The Democracy of Death: Five Distinctives of Island Funerals

I attended a Lewis funeral the other day, my second since moving to the island, but my first at which I went to the graveside. I have been very struck by how different an island funeral is from its mainland equivalent. All these differences have a common theme: the democracy of death on the islands. Here, it is the community that mourns a passing.

See how that is evident in these five particular distinctives:

I. Short Service

The service is shorter than one might expect: just thirty minutes or so. The reason for this is historic: in traditional Scottish Presbyterianism, the funeral was regarded just as an extension of normal family worship. Island funerals were often held in the house of the deceased, and traditionally there was no address at all.

Nowadays, the church is the usual venue, and there is typically a very brief word: some churches tending to give a eulogy, but the more conservative restricting themselves to a plain Gospel exhortation. In either case, strict brevity prevails. In the first funeral I attended, the minister must have spoken for less than three minutes (though with impressive force and coherence), in the second, perhaps five. This shortness is useful. In a close-knit island community, far more people wish to attend funerals than would be normal in a city. Many do so on their lunch breaks or by an informal authorized absence from work, and therefore the minister has to carefully restrict the duration of the service to avoid inconveniencing those needing to hurry back to their desks.

II. Huge Congregation

The size of the gatherings alone is striking: I have been at many Glasgow funerals, but never with more than about 150 people in attendance at maximum, and some very much smaller. But my first Lewis funeral was an immense gathering – I would reckon six or seven hundred people packed into the Cathedral-like Free Church in the centre of Stornoway, and yesterday’s service, in the more modestly proportioned St Columba’s Church, was still probably attended by two to three hundred. This is an impressive sight, and I think must be both comforting and meaningful to the bereaved family, to know that their grief is recognized and shared by their community.

III. Formal Procession

After the conclusion of the worship, the congregation gather outside, the men and the women separating. The men come forward then to form a procession, and head off in the direction of the cemetery, carrying the bier. The men of the family walk in front of the bier, with the chief mourners holding the front and rear cords of the coffin, while the remainder form up behind: first ministers (if there are enough present); then elders; then the remaining men. The bier is passed on from man to man with military precision. Every new pair of men overtakes the bier on the outside, and after a shared nod, step in to take hold of the front (I’m told they work from the back in Harris). The other bearers shuffle backwards. Each time, the rear two drop back, and then discreetly step aside from the procession, stand respectfully until the whole has passed, then rejoin at the back again. If the procession continues long enough, they may get another ‘lift’ of the bier once they have reached the front again. After a few streets, depending on the numbers in attendance, the undertakers bring the procession to a halt, and load the bier into the hearse for transport the rest of the way to the cemetery.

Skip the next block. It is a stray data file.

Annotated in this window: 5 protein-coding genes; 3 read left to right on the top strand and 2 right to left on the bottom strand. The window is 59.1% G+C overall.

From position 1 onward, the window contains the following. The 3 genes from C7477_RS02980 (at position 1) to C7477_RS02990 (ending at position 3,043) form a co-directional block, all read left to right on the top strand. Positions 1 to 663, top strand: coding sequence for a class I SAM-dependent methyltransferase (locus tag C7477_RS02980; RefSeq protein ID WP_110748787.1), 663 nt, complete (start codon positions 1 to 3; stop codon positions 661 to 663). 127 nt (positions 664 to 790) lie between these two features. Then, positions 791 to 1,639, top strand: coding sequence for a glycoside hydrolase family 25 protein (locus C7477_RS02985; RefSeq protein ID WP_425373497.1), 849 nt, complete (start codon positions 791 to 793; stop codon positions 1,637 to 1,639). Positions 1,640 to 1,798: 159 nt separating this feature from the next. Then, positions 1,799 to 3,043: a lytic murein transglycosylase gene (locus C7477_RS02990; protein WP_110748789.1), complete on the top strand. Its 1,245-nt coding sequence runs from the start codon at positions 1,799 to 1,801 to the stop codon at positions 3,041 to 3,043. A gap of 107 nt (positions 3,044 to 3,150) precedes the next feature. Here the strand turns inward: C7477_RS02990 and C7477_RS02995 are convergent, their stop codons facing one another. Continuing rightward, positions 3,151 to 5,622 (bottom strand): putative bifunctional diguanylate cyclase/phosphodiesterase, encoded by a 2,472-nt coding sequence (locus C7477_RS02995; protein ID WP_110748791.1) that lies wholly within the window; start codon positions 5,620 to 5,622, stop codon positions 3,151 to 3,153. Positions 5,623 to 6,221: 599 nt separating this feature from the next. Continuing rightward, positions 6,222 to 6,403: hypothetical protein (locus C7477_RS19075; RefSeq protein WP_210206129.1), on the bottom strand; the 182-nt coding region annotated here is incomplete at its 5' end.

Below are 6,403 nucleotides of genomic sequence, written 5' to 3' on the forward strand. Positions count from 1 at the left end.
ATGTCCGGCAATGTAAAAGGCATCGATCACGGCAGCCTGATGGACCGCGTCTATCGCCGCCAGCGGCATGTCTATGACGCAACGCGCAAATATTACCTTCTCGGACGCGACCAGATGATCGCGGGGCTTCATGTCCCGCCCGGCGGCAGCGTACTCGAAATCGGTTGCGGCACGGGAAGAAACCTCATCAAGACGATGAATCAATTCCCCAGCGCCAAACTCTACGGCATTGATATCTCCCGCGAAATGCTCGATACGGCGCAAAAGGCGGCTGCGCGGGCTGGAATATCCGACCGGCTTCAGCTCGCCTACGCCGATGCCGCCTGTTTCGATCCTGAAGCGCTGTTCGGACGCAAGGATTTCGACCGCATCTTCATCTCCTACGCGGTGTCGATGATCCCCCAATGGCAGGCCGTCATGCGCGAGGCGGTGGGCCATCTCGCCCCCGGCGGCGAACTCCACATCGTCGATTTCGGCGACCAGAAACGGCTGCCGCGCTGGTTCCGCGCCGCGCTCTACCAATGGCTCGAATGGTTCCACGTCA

I found this process fairly confusing at the first funeral I went to, though thankfully I was beside another minister who kept me right. But the second time round, understanding what was happening, I found it meaningful: a way for all the men of the community to show their respects, and to participate in bearing the coffin on its final journey.

IV. Male Gathering

The graveside itself is almost always a gathering for men only. The women (astonishingly, in our equality-obsessed society) generally go their own way, usually joining the female family mourners over tea. But the men progress to the cemetery, form the same procession again, this time with family members taking the first ‘lift’, and carry the bier to the opened grave. There, the minister gives an address, again very brief, usually with no prayer (which was traditionally seen in Island Christianity as having the danger of appearing to pray for the dead), and the family members lower the coffin into the grave.

This segregated gathering may appear exclusive, and I do not know what the women of the Island think of the custom, but I found something companionable in the male gathering at the grave. I think there would be comfort in laying a loved one in their last resting place, along with the men of the community.

V. Filled Grave

The last thing surprised me most of all. On the mainland, the mourners depart, and the cemetery staff fill in the grave once they have gone, usually with a digger. But here, once those close to the deceased had thrown in some handfuls of earth, the men took up shovels, and began to fill in the grave themselves. After all the soil had been packed in, the strip of turf was rolled back over, and smoothed down, and all was complete.